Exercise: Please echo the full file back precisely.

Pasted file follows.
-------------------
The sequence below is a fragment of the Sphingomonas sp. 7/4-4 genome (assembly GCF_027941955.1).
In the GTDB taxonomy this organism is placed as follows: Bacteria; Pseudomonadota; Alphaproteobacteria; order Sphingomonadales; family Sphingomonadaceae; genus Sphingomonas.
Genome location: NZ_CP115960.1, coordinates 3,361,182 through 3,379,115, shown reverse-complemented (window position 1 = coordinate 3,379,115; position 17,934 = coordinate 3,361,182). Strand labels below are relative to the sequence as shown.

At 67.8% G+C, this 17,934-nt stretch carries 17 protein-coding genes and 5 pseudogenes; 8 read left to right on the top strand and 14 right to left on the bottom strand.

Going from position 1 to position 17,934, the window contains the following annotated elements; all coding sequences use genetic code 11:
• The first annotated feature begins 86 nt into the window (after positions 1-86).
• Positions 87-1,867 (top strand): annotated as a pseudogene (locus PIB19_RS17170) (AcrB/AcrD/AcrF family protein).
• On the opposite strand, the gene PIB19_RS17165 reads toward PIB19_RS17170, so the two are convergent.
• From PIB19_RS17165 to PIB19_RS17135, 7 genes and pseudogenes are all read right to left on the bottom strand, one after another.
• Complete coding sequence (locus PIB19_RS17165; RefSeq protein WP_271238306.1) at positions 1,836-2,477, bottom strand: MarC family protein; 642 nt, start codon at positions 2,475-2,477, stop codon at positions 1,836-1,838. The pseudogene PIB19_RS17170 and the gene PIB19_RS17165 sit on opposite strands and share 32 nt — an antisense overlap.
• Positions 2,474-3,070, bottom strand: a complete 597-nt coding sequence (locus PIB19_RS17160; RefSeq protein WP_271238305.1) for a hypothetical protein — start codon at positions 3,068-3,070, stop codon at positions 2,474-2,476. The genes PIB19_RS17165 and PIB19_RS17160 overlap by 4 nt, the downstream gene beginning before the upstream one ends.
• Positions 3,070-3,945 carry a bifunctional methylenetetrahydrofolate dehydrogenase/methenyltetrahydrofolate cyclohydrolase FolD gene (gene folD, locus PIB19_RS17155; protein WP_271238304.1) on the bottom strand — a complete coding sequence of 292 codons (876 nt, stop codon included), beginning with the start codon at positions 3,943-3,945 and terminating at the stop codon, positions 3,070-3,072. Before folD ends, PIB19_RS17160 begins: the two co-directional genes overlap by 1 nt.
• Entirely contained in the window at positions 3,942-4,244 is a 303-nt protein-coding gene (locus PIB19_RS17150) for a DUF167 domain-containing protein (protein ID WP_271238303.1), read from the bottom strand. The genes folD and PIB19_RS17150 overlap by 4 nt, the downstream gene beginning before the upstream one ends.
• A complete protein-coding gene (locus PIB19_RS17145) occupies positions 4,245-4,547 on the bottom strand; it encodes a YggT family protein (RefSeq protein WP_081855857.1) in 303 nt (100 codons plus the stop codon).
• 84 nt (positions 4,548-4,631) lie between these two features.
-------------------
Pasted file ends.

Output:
The sequence below is a fragment of the Sphingomonas sp. 7/4-4 genome (assembly GCF_027941955.1).
In the GTDB taxonomy this organism is placed as follows: Bacteria; Pseudomonadota; Alphaproteobacteria; order Sphingomonadales; family Sphingomonadaceae; genus Sphingomonas.
Genome location: NZ_CP115960.1, coordinates 3,361,182 through 3,379,115, shown reverse-complemented (window position 1 = coordinate 3,379,115; position 17,934 = coordinate 3,361,182). Strand labels below are relative to the sequence as shown.

At 67.8% G+C, this 17,934-nt stretch carries 17 protein-coding genes and 5 pseudogenes; 8 read left to right on the top strand and 14 right to left on the bottom strand.

Going from position 1 to position 17,934, the window contains the following annotated elements; all coding sequences use genetic code 11:
• The first annotated feature begins 86 nt into the window (after positions 1-86).
• Positions 87-1,867 (top strand): annotated as a pseudogene (locus PIB19_RS17170) (AcrB/AcrD/AcrF family protein).
• On the opposite strand, the gene PIB19_RS17165 reads toward PIB19_RS17170, so the two are convergent.
• From PIB19_RS17165 to PIB19_RS17135, 7 genes and pseudogenes are all read right to left on the bottom strand, one after another.
• Complete coding sequence (locus PIB19_RS17165; RefSeq protein WP_271238306.1) at positions 1,836-2,477, bottom strand: MarC family protein; 642 nt, start codon at positions 2,475-2,477, stop codon at positions 1,836-1,838. The pseudogene PIB19_RS17170 and the gene PIB19_RS17165 sit on opposite strands and share 32 nt — an antisense overlap.
• Positions 2,474-3,070, bottom strand: a complete 597-nt coding sequence (locus PIB19_RS17160; RefSeq protein WP_271238305.1) for a hypothetical protein — start codon at positions 3,068-3,070, stop codon at positions 2,474-2,476. The genes PIB19_RS17165 and PIB19_RS17160 overlap by 4 nt, the downstream gene beginning before the upstream one ends.
• Positions 3,070-3,945 carry a bifunctional methylenetetrahydrofolate dehydrogenase/methenyltetrahydrofolate cyclohydrolase FolD gene (gene folD, locus PIB19_RS17155; protein WP_271238304.1) on the bottom strand — a complete coding sequence of 292 codons (876 nt, stop codon included), beginning with the start codon at positions 3,943-3,945 and terminating at the stop codon, positions 3,070-3,072. Before folD ends, PIB19_RS17160 begins: the two co-directional genes overlap by 1 nt.
• Entirely contained in the window at positions 3,942-4,244 is a 303-nt protein-coding gene (locus PIB19_RS17150) for a DUF167 domain-containing protein (protein ID WP_271238303.1), read from the bottom strand. The genes folD and PIB19_RS17150 overlap by 4 nt, the downstream gene beginning before the upstream one ends.
• A complete protein-coding gene (locus PIB19_RS17145) occupies positions 4,245-4,547 on the bottom strand; it encodes a YggT family protein (RefSeq protein WP_081855857.1) in 303 nt (100 codons plus the stop codon).
• 84 nt (positions 4,548-4,631) lie between these two features.